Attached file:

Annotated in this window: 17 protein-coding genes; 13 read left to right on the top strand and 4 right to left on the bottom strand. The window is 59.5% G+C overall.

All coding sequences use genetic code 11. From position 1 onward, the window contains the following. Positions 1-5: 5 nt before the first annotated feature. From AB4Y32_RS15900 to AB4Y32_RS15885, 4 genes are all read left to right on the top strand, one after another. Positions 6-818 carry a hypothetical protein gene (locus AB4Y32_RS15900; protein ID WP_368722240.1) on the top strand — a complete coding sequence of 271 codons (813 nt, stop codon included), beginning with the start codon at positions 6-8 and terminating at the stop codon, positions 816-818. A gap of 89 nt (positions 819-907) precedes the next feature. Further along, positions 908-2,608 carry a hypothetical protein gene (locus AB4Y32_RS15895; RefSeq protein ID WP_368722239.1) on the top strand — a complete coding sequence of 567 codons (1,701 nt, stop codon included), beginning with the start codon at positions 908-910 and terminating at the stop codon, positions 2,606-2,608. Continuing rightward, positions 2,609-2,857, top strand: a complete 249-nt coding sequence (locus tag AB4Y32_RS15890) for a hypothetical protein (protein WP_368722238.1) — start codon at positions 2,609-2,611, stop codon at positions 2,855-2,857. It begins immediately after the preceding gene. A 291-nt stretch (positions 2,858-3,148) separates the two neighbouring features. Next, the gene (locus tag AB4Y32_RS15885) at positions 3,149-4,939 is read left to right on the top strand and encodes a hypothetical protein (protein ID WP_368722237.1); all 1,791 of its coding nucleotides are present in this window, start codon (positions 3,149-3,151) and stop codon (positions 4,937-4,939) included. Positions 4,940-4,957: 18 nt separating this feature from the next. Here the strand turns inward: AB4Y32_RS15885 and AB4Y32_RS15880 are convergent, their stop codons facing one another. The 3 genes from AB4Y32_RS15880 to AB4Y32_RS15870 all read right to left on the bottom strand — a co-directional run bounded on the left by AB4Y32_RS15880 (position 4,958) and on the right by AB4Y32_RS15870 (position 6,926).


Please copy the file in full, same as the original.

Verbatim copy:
Annotated in this window: 17 protein-coding genes; 13 read left to right on the top strand and 4 right to left on the bottom strand. The window is 59.5% G+C overall.

All coding sequences use genetic code 11. From position 1 onward, the window contains the following. Positions 1-5: 5 nt before the first annotated feature. From AB4Y32_RS15900 to AB4Y32_RS15885, 4 genes are all read left to right on the top strand, one after another. Positions 6-818 carry a hypothetical protein gene (locus AB4Y32_RS15900; protein ID WP_368722240.1) on the top strand — a complete coding sequence of 271 codons (813 nt, stop codon included), beginning with the start codon at positions 6-8 and terminating at the stop codon, positions 816-818. A gap of 89 nt (positions 819-907) precedes the next feature. Further along, positions 908-2,608 carry a hypothetical protein gene (locus AB4Y32_RS15895; RefSeq protein ID WP_368722239.1) on the top strand — a complete coding sequence of 567 codons (1,701 nt, stop codon included), beginning with the start codon at positions 908-910 and terminating at the stop codon, positions 2,606-2,608. Continuing rightward, positions 2,609-2,857, top strand: a complete 249-nt coding sequence (locus tag AB4Y32_RS15890) for a hypothetical protein (protein WP_368722238.1) — start codon at positions 2,609-2,611, stop codon at positions 2,855-2,857. It begins immediately after the preceding gene. A 291-nt stretch (positions 2,858-3,148) separates the two neighbouring features. Next, the gene (locus tag AB4Y32_RS15885) at positions 3,149-4,939 is read left to right on the top strand and encodes a hypothetical protein (protein ID WP_368722237.1); all 1,791 of its coding nucleotides are present in this window, start codon (positions 3,149-3,151) and stop codon (positions 4,937-4,939) included. Positions 4,940-4,957: 18 nt separating this feature from the next. Here the strand turns inward: AB4Y32_RS15885 and AB4Y32_RS15880 are convergent, their stop codons facing one another. The 3 genes from AB4Y32_RS15880 to AB4Y32_RS15870 all read right to left on the bottom strand — a co-directional run bounded on the left by AB4Y32_RS15880 (position 4,958) and on the right by AB4Y32_RS15870 (position 6,926).